The Children’s Court of Western Australia: Appearing as an Accused

Being charged with a criminal offence can be a daunting and confusing experience for an adult, let alone for a child. From the age of 10 to 17, children can be arrested by the Police and charged with criminal offences.

As a parent to a child facing a criminal charge, you want to be sure that you have the best representation for them.

Questions that might immediately spring to your mind are…

  • Will the child receive a criminal record?
  • How will they get a job?
  • What kind of penalty is the child going to receive?
  • Will they go to jail?
  • What does a child need to bring to court?
  • Who needs to come with them to court?
  • What options are available to help the child combat issues that they are struggling with?

The Children’s Court jurisdiction is a very busy and complex environment. There is a lot of help available, but you need to know who to ask and what to ask for.

Many criminal charges brought against children in the Children’s Court can be dealt with quickly by way of informal punishment options by a Magistrate, but in some circumstances, it can be much more serious.

It may be the case that a child has been charged with a very serious crime or an allegation of a sensitive nature and there is a need for the matter to be referred to the President of the Children’s Court, who has the same powers as District Court judge or Supreme Court justice.

Arrest and Bail

After the arrest of a child, the Police may require them to participate in an interview about the alleged offending. Whilst the child is arrested, they will be given the opportunity to contact a lawyer to obtain legal advice. It is important that this is done before the interview takes place, even if this is outside of business hours. You can call us on our out-of-hours mobile phone number to receive legal advice.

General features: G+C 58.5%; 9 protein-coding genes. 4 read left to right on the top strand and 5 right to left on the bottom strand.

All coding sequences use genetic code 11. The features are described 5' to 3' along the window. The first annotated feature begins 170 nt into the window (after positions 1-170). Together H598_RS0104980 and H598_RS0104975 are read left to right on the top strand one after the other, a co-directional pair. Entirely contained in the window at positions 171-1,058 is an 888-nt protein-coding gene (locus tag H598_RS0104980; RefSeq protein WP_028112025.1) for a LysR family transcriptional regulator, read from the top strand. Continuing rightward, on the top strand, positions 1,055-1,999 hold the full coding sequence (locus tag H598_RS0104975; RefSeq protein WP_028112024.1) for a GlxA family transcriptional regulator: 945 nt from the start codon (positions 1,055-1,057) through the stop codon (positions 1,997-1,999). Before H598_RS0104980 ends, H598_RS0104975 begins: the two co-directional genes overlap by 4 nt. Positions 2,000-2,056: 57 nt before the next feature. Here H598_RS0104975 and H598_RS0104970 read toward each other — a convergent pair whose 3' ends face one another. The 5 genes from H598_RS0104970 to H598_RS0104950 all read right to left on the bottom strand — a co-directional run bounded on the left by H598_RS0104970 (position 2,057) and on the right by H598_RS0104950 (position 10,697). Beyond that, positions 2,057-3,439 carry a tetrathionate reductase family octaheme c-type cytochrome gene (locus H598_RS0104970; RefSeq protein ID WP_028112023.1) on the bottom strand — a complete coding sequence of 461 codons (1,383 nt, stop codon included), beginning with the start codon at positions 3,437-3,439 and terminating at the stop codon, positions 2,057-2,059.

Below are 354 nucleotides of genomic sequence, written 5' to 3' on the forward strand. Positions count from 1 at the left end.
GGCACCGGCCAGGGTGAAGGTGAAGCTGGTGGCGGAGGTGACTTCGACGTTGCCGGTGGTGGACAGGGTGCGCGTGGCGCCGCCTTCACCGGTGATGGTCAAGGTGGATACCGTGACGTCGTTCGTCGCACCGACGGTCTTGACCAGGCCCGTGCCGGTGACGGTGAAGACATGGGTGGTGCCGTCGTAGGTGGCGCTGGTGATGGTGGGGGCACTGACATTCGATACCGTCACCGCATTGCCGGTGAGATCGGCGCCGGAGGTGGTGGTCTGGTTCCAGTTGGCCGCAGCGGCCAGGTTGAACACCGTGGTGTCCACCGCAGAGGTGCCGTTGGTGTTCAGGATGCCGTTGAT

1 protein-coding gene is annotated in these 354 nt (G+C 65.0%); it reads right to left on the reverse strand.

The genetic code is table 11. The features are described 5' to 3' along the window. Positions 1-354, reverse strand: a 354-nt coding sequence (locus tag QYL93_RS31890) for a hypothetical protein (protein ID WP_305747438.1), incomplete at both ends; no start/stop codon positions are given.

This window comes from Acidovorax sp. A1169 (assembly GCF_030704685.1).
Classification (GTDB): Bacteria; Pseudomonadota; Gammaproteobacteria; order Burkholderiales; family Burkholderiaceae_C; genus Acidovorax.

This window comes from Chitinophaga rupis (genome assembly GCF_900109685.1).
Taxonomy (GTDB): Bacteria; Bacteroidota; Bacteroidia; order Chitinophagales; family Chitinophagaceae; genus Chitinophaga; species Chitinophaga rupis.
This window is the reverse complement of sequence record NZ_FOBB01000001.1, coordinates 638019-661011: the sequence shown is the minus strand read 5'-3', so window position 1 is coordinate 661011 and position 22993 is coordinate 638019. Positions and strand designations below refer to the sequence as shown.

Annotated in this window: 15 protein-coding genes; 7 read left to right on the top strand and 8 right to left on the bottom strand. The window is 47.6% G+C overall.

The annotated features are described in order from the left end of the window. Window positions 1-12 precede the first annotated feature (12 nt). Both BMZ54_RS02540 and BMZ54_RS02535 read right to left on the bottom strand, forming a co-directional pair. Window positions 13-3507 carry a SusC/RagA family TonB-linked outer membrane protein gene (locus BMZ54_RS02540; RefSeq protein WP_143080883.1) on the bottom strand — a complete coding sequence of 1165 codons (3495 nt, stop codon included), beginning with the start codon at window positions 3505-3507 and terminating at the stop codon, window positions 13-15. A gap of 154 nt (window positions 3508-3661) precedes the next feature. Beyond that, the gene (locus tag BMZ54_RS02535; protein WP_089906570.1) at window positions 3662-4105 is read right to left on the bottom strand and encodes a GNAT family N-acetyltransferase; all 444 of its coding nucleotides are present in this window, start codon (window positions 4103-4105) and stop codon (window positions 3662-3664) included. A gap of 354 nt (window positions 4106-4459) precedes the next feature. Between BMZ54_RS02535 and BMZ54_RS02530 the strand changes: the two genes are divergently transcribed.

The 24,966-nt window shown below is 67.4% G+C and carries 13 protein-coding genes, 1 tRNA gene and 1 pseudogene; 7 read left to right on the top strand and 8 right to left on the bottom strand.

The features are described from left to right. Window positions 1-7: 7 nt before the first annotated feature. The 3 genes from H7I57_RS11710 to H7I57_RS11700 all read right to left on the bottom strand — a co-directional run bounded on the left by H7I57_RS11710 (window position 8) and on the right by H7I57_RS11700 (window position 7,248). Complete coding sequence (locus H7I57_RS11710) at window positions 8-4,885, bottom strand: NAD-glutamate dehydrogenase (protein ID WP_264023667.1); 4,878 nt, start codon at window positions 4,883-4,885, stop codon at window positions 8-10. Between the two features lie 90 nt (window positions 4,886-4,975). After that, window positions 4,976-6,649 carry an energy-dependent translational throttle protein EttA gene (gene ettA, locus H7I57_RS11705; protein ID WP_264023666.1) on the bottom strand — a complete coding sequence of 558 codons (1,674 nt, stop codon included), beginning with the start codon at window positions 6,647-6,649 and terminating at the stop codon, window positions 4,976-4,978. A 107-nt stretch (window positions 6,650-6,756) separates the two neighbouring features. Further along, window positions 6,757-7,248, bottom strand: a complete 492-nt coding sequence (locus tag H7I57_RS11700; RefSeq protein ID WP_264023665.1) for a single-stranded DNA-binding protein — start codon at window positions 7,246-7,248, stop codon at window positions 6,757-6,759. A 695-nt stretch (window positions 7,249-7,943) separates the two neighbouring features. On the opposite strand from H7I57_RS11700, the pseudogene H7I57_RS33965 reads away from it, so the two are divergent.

Once the Police have made a decision to charge, the Police should provide the child with a copy of the Statement of Material Facts and the Prosecution Notice. This will inform you and your child of what it is that the child has been charged with and what the Police say happened.

The Police will then make a decision as to how the child is to be brought to court and this will usually occur in one of three ways:

  1. The Police may issue a Notice to Attend Court, which will require the child to attend court on a specific day in the future;
  2. The Police may release the child on bail with a requirement to attend court on a future date, with the undertaking of a responsible person (such as a parent or guardian) that the child will attend their court appearance; or,
  3. The Police may decide to refuse bail, in which case the child will be kept in detention overnight and brought before a Magistrate the following day for the Magistrate to decide bail. If this is the case, a parent or guardian will also need attend court and make it known to the court staff that they are there.

If the child does not attend their court appearance, then there is a risk that an arrest warrant could be issued and they could be taken into custody.

Attending Court and entering a Plea

A parent or guardian should always accompany a child to court and the Magistrate will enquire as to who has come with them. In some circumstances, it may even be necessary for the Magistrate to speak directly to the parent or guardian.

At this court appearance, it is the child, not their parent or guardian, that will be asked by the judicial officer if they understand the charge and how they wish to plead to it – guilty or not guilty.

From that perspective, we urge you to ensure that the child has had an opportunity to seek legal advice with a lawyer who has the time to sit down, discuss the charges with them and answer any questions they may have.

Going to Trial